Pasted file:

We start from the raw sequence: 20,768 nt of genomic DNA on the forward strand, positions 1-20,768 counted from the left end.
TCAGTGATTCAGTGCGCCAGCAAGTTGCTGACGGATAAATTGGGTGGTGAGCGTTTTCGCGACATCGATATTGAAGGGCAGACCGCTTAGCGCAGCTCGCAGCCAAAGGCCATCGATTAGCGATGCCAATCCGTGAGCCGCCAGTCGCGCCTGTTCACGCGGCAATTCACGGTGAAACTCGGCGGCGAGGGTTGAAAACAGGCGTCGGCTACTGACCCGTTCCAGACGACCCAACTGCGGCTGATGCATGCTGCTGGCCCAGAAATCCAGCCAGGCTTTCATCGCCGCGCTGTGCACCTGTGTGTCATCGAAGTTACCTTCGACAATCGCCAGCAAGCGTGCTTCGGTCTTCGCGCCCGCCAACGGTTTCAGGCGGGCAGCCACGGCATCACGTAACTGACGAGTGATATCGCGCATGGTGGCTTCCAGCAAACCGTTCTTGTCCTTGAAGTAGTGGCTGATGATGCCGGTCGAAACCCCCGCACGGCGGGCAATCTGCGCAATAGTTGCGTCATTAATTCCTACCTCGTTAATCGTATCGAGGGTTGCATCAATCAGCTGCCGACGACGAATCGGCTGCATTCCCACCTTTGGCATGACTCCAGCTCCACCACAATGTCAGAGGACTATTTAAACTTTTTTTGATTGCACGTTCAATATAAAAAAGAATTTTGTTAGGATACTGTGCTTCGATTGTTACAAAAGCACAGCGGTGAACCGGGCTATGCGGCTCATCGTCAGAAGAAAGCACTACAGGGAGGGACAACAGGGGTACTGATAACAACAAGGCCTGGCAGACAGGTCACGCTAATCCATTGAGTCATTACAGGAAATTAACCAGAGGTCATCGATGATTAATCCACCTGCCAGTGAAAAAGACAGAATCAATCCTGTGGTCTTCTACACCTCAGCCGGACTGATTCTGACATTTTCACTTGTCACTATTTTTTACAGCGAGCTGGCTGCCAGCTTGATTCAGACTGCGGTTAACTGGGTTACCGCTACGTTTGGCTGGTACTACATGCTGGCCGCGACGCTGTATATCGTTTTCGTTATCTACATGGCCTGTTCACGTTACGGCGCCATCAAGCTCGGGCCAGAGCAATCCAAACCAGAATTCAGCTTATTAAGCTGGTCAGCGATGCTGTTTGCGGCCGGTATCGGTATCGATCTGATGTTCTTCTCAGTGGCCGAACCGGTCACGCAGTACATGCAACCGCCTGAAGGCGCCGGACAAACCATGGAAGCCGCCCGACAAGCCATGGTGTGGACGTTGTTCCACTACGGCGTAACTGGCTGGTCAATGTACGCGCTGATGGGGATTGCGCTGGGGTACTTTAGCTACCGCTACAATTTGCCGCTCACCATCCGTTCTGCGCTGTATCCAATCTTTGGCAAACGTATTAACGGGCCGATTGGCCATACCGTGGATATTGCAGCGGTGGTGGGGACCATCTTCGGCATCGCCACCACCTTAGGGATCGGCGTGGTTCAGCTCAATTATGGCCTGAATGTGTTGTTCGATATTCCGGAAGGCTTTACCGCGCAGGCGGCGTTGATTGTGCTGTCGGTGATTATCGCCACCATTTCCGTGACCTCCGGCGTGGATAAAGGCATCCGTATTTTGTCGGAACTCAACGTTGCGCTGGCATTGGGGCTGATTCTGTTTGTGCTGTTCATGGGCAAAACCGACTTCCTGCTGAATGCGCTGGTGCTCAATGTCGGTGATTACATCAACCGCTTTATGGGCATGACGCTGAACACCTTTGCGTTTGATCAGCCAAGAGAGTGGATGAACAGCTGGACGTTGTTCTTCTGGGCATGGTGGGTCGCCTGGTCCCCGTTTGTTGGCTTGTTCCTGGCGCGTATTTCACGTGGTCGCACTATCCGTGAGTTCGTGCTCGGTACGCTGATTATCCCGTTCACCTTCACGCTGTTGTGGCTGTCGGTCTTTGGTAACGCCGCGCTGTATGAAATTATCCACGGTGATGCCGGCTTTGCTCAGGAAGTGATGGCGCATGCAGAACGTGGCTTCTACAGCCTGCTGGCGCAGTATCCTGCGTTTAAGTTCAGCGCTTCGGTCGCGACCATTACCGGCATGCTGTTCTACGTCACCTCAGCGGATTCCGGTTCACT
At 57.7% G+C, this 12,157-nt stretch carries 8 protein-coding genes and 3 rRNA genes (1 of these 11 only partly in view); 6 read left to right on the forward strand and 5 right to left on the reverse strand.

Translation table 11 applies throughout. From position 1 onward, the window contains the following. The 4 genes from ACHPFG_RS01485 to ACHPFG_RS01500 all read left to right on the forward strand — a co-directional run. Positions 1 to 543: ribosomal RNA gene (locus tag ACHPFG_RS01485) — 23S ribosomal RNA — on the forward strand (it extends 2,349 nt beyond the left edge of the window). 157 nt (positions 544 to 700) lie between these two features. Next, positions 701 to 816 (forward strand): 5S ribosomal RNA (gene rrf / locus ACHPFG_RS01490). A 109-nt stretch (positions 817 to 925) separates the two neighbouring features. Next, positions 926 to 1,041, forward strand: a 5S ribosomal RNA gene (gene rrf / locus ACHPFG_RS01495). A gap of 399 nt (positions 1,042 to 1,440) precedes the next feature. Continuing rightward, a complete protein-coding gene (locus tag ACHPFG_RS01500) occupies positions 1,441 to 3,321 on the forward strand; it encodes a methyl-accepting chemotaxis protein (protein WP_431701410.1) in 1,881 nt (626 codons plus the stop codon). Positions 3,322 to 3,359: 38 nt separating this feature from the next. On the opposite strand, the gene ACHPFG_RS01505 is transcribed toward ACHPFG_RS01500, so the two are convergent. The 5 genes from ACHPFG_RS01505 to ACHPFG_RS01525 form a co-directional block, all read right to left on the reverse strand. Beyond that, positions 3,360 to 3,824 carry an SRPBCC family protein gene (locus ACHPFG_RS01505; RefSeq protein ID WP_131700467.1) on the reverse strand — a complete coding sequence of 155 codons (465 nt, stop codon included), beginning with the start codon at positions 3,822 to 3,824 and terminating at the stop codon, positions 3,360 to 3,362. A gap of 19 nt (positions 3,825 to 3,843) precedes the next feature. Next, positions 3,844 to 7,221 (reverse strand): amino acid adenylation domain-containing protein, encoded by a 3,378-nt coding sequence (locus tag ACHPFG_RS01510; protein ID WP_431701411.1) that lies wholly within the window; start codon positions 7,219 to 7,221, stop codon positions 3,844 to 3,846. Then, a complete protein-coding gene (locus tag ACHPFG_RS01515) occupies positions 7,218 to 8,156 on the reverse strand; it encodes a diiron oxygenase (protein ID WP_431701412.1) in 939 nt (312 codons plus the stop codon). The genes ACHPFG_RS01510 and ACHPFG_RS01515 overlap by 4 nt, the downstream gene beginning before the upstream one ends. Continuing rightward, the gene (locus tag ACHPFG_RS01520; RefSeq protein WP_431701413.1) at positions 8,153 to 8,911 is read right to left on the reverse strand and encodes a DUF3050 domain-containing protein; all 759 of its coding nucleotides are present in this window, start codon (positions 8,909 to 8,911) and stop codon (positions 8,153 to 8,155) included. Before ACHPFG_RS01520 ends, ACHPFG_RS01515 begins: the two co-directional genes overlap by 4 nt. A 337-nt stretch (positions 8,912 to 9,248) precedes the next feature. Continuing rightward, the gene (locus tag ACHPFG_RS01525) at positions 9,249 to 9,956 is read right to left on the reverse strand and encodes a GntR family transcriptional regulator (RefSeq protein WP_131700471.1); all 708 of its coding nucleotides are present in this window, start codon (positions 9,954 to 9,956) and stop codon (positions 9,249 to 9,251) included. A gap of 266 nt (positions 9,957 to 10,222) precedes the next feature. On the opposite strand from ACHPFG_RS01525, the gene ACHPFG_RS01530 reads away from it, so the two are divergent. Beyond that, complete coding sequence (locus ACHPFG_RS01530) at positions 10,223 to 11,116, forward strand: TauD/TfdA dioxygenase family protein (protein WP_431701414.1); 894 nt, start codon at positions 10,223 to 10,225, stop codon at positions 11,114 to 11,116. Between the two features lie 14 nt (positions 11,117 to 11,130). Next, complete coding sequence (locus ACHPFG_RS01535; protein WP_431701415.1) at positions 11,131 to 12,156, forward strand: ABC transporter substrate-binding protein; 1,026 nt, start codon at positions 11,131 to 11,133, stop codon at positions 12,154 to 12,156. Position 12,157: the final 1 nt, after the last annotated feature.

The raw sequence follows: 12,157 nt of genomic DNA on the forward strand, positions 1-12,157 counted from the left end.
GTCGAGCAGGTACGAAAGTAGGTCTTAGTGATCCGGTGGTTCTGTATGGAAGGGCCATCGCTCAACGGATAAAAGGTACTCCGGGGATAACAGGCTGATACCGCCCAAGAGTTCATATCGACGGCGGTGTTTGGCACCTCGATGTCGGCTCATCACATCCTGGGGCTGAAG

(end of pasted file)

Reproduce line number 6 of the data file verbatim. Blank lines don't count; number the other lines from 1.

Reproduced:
GTCGAGCAGGTACGAAAGTAGGTCTTAGTGATCCGGTGGTTCTGTATGGAAGGGCCATCGCTCAACGGATAAAAGGTACTCCGGGGATAACAGGCTGATACCGCCCAAGAGTTCATATCGACGGCGGTGTTTGGCACCTCGATGTCGGCTCATCACATCCTGGGGCTGAAG